Cooking medieval – history tastes good

Sent-SoviAs you may know, I translated the Spanish medieval novel of chivalry Amadis of Gaul into English. (If you’ve never heard of it, here’s why.)

That project sparked an interest into all things medieval, including cooking, since I love to cook. Here are some medieval Spanish recipes for a simple meal you can make at home. Remember to include bread, olives, and wine on your table to make it authentic.

Rabbit a la medieval

This recipe comes from Toledo. Rabbit is still common in Spanish supermarkets, but you can substitute chicken.

salt to taste
a handful of parsley
two spoons of vinegar
2 or 3 cloves of garlic
olive oil
one rabbit (or chicken), cut in quarters or pieces

Crush the garlic, salt, and parsley in a mortar, and add vinegar and oil to make a paste. Spread over the rabbit, and bake in a 180C/350F oven for about 45 minutes to an hour.

Al-Andalus onions

Note the Moorish influence.

medium-sized onions
saffron
ground cinnamon, nutmeg, or other sweet spices (I recommend ginger)
butter
honey or sugar, if desired

Peel the onions and cut a cross at the root end. Arrange them in a cooking pan next to each other, but not crowded. Sprinkle with salt, saffron, and spices. Cover with water and add a little butter. Cover and cook over a slow fire for about 20 minutes until the onions are tender and the water has evaporated. Uncover, add the honey or sugar, raise the fire, and carefully caramelize the onions.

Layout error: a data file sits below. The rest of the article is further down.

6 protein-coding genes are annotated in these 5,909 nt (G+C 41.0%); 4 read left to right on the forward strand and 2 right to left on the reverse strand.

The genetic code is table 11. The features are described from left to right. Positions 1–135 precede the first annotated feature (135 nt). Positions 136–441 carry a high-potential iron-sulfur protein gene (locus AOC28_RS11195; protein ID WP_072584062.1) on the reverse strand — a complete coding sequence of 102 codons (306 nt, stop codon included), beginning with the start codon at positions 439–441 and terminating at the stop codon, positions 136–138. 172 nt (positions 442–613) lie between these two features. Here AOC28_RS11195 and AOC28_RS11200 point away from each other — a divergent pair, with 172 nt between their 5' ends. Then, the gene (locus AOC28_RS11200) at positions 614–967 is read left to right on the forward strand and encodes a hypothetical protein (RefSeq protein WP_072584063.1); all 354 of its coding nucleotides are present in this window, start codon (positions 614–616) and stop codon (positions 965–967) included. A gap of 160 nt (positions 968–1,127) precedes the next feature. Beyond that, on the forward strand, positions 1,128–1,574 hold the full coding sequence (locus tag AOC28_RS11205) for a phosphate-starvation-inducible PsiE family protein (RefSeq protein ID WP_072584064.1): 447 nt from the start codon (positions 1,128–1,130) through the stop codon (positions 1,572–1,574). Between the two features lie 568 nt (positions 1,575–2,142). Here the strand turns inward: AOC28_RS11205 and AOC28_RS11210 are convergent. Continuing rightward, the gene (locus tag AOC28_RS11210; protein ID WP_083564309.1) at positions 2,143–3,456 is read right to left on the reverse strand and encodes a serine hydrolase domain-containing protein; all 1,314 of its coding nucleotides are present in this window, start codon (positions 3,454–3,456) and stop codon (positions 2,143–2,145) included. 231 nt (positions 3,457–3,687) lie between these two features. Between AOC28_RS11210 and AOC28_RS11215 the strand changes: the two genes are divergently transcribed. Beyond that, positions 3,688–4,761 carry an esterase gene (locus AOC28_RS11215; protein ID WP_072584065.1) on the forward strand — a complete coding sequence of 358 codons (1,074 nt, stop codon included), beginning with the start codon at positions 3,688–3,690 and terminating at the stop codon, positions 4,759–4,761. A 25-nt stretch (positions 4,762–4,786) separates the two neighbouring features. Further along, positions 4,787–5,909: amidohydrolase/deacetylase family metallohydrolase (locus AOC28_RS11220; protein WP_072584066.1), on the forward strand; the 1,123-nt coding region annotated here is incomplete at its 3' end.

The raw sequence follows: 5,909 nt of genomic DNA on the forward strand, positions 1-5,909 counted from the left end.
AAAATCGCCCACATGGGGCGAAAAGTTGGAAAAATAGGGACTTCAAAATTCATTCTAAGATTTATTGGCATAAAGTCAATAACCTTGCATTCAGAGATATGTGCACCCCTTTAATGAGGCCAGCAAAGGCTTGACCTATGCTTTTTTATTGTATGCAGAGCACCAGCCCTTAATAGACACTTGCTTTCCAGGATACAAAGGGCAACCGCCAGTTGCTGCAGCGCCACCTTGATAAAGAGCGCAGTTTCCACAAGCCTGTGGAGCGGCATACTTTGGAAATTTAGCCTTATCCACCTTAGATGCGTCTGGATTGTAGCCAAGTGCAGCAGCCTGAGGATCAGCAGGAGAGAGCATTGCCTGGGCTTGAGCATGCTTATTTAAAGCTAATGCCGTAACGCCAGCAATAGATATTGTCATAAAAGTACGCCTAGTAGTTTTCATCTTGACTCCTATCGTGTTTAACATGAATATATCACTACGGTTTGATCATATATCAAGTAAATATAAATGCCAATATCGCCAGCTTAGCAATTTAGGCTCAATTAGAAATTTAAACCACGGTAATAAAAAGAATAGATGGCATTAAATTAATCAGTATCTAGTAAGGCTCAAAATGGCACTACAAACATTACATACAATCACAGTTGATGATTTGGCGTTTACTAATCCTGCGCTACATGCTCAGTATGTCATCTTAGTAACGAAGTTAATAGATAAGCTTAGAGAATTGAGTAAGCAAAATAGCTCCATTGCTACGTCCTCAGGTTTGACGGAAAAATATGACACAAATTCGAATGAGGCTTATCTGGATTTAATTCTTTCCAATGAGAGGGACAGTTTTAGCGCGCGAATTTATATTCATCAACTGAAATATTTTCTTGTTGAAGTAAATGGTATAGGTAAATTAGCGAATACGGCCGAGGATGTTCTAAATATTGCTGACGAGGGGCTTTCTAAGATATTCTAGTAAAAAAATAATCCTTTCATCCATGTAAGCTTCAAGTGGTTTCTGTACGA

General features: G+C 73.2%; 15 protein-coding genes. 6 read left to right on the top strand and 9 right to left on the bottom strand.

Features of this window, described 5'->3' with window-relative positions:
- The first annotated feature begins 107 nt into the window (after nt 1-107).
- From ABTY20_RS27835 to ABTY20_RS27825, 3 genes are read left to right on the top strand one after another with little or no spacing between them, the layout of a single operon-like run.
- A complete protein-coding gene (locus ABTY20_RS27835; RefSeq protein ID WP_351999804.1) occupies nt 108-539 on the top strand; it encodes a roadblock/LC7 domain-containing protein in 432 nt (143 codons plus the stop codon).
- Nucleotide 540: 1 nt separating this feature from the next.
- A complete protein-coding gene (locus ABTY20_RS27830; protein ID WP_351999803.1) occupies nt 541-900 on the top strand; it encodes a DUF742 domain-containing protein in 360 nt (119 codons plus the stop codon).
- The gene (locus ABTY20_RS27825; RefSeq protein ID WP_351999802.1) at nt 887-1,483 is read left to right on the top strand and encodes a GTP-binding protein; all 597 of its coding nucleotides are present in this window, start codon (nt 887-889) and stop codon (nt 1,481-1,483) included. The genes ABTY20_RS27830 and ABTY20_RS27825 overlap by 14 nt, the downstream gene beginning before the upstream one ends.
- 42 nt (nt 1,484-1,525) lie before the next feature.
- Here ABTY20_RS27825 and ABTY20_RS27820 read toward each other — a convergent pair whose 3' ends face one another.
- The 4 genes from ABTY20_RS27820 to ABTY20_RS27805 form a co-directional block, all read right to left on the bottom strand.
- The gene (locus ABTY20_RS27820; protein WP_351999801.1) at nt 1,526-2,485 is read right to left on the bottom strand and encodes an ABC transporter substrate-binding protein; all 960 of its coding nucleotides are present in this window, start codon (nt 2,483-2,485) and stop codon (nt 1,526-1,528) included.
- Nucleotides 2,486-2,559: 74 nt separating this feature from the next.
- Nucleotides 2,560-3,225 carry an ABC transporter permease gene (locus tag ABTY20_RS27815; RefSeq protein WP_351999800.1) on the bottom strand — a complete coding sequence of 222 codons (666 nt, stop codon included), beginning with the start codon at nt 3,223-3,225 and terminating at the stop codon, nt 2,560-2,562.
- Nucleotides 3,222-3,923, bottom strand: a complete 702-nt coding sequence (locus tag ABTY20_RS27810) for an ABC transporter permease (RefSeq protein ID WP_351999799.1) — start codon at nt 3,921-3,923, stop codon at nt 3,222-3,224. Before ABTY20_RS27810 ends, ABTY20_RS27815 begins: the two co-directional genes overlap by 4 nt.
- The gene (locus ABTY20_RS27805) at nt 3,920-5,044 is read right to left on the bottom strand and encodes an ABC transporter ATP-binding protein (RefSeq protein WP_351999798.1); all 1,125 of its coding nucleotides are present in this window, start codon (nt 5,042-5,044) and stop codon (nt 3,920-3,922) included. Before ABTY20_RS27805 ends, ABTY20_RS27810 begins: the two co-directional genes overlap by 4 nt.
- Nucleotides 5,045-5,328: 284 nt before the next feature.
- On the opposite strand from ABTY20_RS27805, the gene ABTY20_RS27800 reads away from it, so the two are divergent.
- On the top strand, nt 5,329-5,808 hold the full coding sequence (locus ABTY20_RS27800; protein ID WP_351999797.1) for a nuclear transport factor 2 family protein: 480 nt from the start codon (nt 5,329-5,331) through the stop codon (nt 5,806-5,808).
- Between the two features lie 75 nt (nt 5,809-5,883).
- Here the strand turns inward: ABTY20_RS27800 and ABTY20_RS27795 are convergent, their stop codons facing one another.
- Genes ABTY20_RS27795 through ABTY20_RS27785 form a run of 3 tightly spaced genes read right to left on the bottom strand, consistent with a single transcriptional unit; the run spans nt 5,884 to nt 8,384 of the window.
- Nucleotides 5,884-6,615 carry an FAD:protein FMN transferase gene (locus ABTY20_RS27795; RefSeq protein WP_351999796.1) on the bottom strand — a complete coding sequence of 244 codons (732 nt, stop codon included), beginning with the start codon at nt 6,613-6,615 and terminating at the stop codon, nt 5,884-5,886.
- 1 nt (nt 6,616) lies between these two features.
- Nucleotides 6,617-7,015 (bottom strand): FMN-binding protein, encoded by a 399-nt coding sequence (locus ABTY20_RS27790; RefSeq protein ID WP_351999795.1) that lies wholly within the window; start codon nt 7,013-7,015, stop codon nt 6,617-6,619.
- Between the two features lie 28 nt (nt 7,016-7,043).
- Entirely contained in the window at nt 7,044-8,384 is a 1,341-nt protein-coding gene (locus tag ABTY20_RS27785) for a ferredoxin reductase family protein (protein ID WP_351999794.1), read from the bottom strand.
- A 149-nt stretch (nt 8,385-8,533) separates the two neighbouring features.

Almond pudding (Menjar blanc)

This comes from the Llibre de Sent Soví, a 14th-century Catalan cookbook (see photo). Be aware that the almond milk in this recipe may be different from the almond milk you usually find in the supermarket today. You can also substitute a liter/quart of cow milk for the almond milk. Sancho Panza liked chicken breasts with cooked with menjar blanc, according to Don Quixote de la Mancha, Chapter LXII.

400g/2 cups blanched and skinned almonds
1 liter/quart boiling water
1 cinnamon stick
1 piece of lemon peel, yellow part only
200g/1 cup sugar
6 tbsp. rice flour (or cornstarch)

Grind or finely chop the almonds. Place in a bowl and pour boiling water over them, let sit for at least 10 minutes, and pour through a cheesecloth, squeezing it tight. Put in a saucepan, add cinnamon, lemon peel, and sugar. Simmer for a few minutes. Dissolve the flour in a little liquid and add, stirring constantly until thickened, and simmer a few minutes more. Pour into a mold and chill.

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